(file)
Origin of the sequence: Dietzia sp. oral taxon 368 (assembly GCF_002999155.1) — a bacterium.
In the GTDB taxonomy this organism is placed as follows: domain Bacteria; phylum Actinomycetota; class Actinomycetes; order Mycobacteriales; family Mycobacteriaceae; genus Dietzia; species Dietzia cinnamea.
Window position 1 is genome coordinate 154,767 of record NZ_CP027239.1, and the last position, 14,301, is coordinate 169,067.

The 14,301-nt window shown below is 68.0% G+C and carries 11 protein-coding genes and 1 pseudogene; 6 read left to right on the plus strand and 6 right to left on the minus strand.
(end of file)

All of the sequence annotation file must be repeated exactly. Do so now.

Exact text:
Origin of the sequence: Dietzia sp. oral taxon 368 (assembly GCF_002999155.1) — a bacterium.
In the GTDB taxonomy this organism is placed as follows: domain Bacteria; phylum Actinomycetota; class Actinomycetes; order Mycobacteriales; family Mycobacteriaceae; genus Dietzia; species Dietzia cinnamea.
Window position 1 is genome coordinate 154,767 of record NZ_CP027239.1, and the last position, 14,301, is coordinate 169,067.

The 14,301-nt window shown below is 68.0% G+C and carries 11 protein-coding genes and 1 pseudogene; 6 read left to right on the plus strand and 6 right to left on the minus strand.